But for Black female physicians, making it into the field is only the first of many challenges. More than a dozen Black women interviewed said that they frequently heard comments from colleagues and patients questioning their credibility and undermining their authority while on the job. These experiences damaged their sense of confidence and sometimes hampered teamwork, they said, creating tensions that cost precious time during emergency procedures.

Some physicians said they found the microaggressions particularly frustrating knowing that, as Black doctors, they brought an invaluable perspective to the care they offer. A 2018 study showed that Black patients had improved outcomes when seen by Black doctors, and were more likely to agree to preventive care measures like diabetes screenings and cholesterol tests.

In May, four female physicians of color published a paper in Annals of Emergency Medicine on microaggressions. The authors, Dr. Melanie Molina, Dr. Adaira Landry, Dr. Anita Chary and Dr. Sherri-Ann Burnett-Bowie, said they hoped that, by shining a spotlight on the problem, they might reduce the sense of isolation that Black female physicians experience and compel their white colleagues to take specific steps toward eliminating conscious and unconscious bias.

Discussions about lack of diversity in medicine resurfaced in early August, when the Journal of the American Heart Association retracted a paper that argued against affirmative action initiatives in the field and said that Black and Hispanic trainees were less qualified than their white and Asian counterparts.

Dr. Phindile Chowa, 33, an assistant professor of emergency medicine at Emory University, was in her second year of an emergency-medicine residency when an attending in her department mistook her for an electrocardiogram technician, even though she had previously worked with him on rotations. She approached him to give a report on her patients, and he wordlessly put out his hand, expecting her to hand over an electrocardiogram scan.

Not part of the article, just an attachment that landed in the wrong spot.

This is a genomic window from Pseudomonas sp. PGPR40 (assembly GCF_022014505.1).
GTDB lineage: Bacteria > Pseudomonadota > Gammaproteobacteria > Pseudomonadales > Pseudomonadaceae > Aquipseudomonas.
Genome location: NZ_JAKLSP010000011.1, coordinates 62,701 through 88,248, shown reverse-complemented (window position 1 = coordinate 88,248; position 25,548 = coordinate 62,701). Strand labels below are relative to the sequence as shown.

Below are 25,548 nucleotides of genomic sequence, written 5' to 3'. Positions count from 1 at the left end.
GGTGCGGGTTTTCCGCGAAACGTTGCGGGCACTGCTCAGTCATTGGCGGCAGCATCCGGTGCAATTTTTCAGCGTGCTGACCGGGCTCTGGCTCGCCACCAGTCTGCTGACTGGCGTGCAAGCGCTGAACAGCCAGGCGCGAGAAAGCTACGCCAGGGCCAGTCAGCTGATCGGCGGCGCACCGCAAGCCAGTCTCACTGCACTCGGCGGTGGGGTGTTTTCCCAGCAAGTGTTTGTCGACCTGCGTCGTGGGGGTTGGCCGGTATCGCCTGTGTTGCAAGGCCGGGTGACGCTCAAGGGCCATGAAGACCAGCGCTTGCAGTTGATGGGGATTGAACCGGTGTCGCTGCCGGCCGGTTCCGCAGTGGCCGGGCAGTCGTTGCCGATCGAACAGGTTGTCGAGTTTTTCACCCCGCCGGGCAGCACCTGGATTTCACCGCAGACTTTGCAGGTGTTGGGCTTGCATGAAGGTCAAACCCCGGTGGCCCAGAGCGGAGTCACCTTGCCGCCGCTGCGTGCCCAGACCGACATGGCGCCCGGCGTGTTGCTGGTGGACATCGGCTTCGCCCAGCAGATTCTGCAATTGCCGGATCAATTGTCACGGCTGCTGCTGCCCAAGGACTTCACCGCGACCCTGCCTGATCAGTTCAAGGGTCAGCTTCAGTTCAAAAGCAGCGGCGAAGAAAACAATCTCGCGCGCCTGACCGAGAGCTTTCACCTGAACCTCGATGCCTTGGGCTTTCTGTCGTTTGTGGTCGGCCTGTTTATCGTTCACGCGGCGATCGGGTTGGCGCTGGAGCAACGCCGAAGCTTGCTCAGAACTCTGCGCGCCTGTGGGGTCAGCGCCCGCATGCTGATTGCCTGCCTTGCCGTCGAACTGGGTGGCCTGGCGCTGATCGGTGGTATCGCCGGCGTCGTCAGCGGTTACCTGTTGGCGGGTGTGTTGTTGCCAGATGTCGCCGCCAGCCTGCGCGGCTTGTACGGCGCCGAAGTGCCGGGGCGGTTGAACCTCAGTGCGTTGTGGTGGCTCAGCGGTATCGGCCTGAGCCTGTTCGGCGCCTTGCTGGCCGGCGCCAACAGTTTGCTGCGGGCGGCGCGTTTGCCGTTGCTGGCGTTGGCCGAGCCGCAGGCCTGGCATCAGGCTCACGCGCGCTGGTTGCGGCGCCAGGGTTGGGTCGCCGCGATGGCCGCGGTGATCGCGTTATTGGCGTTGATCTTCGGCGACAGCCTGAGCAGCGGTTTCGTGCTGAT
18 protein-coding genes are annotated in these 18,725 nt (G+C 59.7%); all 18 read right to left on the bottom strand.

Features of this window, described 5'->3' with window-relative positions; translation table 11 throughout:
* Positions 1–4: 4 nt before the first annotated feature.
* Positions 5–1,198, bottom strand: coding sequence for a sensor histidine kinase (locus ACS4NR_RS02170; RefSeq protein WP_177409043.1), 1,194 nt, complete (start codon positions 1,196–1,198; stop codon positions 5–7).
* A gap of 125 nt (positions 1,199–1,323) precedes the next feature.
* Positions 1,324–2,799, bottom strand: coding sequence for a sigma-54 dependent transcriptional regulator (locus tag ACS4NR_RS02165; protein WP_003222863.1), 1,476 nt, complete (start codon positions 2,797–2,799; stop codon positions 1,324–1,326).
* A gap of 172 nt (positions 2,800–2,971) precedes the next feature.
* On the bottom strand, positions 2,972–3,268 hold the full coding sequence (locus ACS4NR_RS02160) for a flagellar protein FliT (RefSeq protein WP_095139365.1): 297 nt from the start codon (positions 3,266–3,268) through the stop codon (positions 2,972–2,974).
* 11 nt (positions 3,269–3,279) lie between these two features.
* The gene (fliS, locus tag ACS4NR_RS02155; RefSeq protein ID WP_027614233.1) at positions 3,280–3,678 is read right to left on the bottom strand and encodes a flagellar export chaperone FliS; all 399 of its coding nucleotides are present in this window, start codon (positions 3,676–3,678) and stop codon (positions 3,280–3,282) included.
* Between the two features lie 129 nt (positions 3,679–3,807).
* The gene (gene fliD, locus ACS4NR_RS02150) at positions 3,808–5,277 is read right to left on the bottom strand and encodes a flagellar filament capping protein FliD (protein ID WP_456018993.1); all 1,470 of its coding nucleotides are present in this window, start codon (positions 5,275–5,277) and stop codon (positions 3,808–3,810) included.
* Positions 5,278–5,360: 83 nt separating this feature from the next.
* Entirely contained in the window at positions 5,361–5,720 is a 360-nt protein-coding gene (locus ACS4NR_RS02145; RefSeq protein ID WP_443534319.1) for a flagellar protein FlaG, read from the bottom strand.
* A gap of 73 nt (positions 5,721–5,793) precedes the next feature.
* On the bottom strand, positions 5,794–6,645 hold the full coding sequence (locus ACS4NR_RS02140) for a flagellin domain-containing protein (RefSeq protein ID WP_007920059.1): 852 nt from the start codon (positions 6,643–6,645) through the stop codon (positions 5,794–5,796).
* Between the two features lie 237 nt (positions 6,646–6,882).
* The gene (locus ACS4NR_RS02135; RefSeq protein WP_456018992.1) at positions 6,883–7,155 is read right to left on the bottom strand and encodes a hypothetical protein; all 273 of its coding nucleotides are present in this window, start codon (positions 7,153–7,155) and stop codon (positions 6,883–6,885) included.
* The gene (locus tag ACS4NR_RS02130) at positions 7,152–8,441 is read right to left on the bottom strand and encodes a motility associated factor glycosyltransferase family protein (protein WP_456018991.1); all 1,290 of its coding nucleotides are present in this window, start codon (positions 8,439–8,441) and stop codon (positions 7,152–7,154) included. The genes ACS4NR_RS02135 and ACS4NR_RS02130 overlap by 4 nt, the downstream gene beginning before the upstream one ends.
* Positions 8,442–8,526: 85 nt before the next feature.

“He never apologized,” Dr. Chowa said. “He did not think he did a single thing wrong that day. I was the only Black resident in my class. How could he not know who I am?”

The derogatory encounters continued from there. Colleagues have referred to her as “sweetie” or “honey.” She recalled one patient who asked repeatedly who she was over the course of a hospital visit, while quickly learning the name of her white male attending physician. When she was first admitted to her residency, at Harvard, a medical school classmate suggested that she had had an “edge” in the selection process because of her race.

Such comments can create an environment of fear for Black women. Dr. Otugo recalled overhearing her Black female colleagues in Chicago discuss how they were going to style their hair for their clerkships. Many of them worried that if they wore their hair naturally, instead of straightening it or even changing it to lighter colors, their grades and performance evaluations from white physicians might suffer.

Dr. Sheryl Heron, a Black professor of emergency medicine at Emory University School of Medicine, who has worked in the field for more than two decades, said microaggressions can exact a long-lasting toll. “After the twelve-thousandth time, it starts to impede your ability to be successful,” she said. “You start to go into scenarios about your self-worth. It’s a head trip.”

This comes on top of the stresses that are already pervasive in emergency departments. A 2018 survey of more than 1,500 early-career doctors in emergency medicine found that 76 percent were experiencing symptoms of burnout.